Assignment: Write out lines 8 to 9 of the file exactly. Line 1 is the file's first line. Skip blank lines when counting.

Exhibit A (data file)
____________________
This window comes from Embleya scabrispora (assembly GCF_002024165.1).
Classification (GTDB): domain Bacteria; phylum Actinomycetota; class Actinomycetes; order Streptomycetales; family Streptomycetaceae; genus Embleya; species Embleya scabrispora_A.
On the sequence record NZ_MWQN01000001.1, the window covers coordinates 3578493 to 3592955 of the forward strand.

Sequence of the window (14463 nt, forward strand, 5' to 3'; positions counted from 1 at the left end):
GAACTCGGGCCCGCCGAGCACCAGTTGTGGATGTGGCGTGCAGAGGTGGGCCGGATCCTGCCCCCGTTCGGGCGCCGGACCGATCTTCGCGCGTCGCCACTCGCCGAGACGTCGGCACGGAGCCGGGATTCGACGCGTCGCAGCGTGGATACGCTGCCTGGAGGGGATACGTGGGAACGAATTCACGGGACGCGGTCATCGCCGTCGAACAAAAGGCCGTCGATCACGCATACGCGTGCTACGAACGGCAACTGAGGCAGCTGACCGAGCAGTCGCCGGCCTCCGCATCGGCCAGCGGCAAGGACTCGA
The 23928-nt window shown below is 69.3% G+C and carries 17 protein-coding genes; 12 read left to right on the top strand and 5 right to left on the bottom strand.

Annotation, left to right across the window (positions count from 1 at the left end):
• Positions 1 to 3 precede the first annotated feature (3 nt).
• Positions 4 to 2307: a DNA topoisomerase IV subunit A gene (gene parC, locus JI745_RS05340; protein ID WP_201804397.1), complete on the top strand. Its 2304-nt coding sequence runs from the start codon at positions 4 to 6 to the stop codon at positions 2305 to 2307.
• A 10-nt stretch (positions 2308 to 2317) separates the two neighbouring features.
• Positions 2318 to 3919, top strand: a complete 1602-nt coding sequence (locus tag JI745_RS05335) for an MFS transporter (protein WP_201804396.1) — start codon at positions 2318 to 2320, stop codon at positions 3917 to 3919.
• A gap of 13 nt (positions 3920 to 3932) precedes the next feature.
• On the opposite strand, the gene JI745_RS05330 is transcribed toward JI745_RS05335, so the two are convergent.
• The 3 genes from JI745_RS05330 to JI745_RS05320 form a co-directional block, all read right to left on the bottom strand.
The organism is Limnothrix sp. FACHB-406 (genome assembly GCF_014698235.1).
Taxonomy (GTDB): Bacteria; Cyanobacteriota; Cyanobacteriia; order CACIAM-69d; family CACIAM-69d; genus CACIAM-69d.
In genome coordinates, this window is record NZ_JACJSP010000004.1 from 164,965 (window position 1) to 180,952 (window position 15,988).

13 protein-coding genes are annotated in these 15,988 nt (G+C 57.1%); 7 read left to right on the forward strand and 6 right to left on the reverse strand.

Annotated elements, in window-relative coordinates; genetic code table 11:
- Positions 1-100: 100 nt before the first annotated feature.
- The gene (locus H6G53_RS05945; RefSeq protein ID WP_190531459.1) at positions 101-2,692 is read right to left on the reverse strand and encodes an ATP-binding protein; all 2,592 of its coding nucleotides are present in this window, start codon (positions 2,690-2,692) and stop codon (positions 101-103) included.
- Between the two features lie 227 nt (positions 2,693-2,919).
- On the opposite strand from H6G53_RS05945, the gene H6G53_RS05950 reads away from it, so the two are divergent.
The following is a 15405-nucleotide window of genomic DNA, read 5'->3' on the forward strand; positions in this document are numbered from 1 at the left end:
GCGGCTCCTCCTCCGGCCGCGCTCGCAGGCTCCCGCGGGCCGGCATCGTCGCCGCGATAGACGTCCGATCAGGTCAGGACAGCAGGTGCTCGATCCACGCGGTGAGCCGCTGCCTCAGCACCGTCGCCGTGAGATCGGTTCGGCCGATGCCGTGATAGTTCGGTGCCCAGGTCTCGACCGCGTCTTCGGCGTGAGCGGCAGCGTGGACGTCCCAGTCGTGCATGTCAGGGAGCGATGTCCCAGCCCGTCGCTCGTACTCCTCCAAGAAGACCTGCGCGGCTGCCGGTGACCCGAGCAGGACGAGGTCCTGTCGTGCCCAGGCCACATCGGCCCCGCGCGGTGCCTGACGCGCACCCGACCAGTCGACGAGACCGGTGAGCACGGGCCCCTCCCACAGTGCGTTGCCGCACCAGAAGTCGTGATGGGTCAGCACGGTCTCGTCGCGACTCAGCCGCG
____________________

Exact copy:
• Positions 1 to 3 precede the first annotated feature (3 nt).
• Positions 4 to 2307: a DNA topoisomerase IV subunit A gene (gene parC, locus JI745_RS05340; protein ID WP_201804397.1), complete on the top strand. Its 2304-nt coding sequence runs from the start codon at positions 4 to 6 to the stop codon at positions 2305 to 2307.